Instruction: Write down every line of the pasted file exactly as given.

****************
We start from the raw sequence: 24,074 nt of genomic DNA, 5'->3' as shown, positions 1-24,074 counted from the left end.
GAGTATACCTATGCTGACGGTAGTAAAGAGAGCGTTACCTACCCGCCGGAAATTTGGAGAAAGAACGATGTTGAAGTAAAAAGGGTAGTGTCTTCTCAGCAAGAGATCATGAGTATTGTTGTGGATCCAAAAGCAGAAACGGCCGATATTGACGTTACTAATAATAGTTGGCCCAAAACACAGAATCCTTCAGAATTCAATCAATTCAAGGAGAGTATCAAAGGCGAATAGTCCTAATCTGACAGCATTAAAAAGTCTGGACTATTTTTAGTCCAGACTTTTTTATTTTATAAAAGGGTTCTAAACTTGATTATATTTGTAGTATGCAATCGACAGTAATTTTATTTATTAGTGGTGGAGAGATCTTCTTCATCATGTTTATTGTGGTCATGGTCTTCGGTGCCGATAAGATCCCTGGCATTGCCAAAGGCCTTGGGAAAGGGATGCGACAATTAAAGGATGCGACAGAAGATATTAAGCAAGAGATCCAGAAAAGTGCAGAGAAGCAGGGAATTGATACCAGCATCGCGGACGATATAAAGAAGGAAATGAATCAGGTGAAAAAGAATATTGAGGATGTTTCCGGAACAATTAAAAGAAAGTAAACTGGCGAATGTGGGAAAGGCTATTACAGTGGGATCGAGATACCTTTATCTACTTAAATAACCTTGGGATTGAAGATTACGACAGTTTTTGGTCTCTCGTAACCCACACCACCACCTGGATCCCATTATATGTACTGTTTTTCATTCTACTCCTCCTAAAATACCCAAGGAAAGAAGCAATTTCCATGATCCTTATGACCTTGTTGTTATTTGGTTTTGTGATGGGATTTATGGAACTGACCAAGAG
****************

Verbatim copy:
We start from the raw sequence: 24,074 nt of genomic DNA, 5'->3' as shown, positions 1-24,074 counted from the left end.
GAGTATACCTATGCTGACGGTAGTAAAGAGAGCGTTACCTACCCGCCGGAAATTTGGAGAAAGAACGATGTTGAAGTAAAAAGGGTAGTGTCTTCTCAGCAAGAGATCATGAGTATTGTTGTGGATCCAAAAGCAGAAACGGCCGATATTGACGTTACTAATAATAGTTGGCCCAAAACACAGAATCCTTCAGAATTCAATCAATTCAAGGAGAGTATCAAAGGCGAATAGTCCTAATCTGACAGCATTAAAAAGTCTGGACTATTTTTAGTCCAGACTTTTTTATTTTATAAAAGGGTTCTAAACTTGATTATATTTGTAGTATGCAATCGACAGTAATTTTATTTATTAGTGGTGGAGAGATCTTCTTCATCATGTTTATTGTGGTCATGGTCTTCGGTGCCGATAAGATCCCTGGCATTGCCAAAGGCCTTGGGAAAGGGATGCGACAATTAAAGGATGCGACAGAAGATATTAAGCAAGAGATCCAGAAAAGTGCAGAGAAGCAGGGAATTGATACCAGCATCGCGGACGATATAAAGAAGGAAATGAATCAGGTGAAAAAGAATATTGAGGATGTTTCCGGAACAATTAAAAGAAAGTAAACTGGCGAATGTGGGAAAGGCTATTACAGTGGGATCGAGATACCTTTATCTACTTAAATAACCTTGGGATTGAAGATTACGACAGTTTTTGGTCTCTCGTAACCCACACCACCACCTGGATCCCATTATATGTACTGTTTTTCATTCTACTCCTCCTAAAATACCCAAGGAAAGAAGCAATTTCCATGATCCTTATGACCTTGTTGTTATTTGGTTTTGTGATGGGATTTATGGAACTGACCAAGAG